GPS satellites circle the earth twice a day in a very precise orbit and transmit signal information to earth. GPS receivers take this information and use triangulation to calculate the user’s exact location. Essentially, the GPS receiver compares the time a signal was transmitted by a satellite with the time it was received. The time difference tells the GPS receiver how far away the satellite is. Now, with distance measurements from a few more satellites, the receiver can determine the user’s position and display it on the unit’s electronic map. A GPS receiver ·must be locked on to the signal of at least three satellites to calculate a 2D position (latitude and longitude) and track movement. With four or more satellites in view, the receiver can determine the user’s 3D position (latitude, longitude and altitude). Once the user’s position .has been determined, the GPS unit can calculate other information, such as speed, bearing: track, trip distance, distance to destination, sunrise and sunset time and more.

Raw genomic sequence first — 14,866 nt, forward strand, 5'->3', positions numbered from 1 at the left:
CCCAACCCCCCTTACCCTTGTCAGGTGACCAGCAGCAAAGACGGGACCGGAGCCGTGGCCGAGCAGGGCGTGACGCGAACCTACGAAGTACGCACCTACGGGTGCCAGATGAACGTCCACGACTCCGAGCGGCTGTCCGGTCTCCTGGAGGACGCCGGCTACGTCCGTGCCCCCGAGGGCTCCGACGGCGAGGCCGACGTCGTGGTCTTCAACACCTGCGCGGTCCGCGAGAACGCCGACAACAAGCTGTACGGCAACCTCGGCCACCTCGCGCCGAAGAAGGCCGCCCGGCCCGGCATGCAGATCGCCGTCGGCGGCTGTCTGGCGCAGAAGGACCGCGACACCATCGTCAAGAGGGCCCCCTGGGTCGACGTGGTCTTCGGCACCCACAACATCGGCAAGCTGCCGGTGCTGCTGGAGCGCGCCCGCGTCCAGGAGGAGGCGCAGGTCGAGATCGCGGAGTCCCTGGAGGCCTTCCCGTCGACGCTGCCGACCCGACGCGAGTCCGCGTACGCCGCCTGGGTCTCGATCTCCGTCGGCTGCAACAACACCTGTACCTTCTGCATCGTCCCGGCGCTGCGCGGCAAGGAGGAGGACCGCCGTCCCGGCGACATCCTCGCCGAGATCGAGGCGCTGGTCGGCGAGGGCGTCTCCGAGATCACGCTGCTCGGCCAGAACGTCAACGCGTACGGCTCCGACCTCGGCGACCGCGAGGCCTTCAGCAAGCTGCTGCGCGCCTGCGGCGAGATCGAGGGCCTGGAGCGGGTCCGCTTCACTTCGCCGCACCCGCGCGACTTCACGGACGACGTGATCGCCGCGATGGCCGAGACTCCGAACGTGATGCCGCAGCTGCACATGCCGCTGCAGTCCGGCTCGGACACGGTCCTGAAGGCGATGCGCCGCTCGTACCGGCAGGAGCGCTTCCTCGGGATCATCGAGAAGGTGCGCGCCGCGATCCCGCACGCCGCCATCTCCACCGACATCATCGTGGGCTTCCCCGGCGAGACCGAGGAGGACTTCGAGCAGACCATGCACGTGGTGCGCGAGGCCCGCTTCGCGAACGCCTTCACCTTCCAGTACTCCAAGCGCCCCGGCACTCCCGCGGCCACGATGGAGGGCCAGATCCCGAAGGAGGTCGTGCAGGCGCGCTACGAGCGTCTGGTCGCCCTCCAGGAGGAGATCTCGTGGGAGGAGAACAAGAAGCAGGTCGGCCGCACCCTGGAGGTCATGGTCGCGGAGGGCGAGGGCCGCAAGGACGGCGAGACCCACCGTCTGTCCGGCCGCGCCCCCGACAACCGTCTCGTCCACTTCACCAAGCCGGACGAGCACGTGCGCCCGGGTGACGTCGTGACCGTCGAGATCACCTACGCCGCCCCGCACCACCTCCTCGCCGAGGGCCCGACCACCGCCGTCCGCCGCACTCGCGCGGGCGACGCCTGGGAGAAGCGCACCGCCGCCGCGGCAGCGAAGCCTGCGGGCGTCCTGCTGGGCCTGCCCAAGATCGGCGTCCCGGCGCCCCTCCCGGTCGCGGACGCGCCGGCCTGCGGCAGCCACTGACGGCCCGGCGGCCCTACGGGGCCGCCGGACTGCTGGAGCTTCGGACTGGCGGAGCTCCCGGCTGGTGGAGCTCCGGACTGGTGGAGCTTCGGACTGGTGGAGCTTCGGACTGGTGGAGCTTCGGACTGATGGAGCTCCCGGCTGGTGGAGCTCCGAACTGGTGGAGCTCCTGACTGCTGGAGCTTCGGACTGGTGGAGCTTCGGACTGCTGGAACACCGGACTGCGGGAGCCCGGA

Recreational uses of GPS are almost as varied as the number of recreational sports available. GPS is popular among bushwalkers, mountain bikers, and cross-country skiers, just to name a few. Anyone who needs to keep track of where he or she is, to find his or her way to a specified location, or know what direction and how fast he or she is going can utilise the benefits of the global positioning system.
On its own a GPS is not ideal, as is a compass or a map on its own. There are benefits and disadvantages to all. Most of us are familiar with map and compass work and we might ask why have a GPS. Simply it is to increase the accuracy of your information. The information contained on a compass is available to you on a GPS, as are the features mentioned above and then some. So ideally from a leadership point of view a map in a map case with a basic compass and a good GPS should get you through just about every situation. The synergy of the 3.used together is greater than the sum of the individual parts.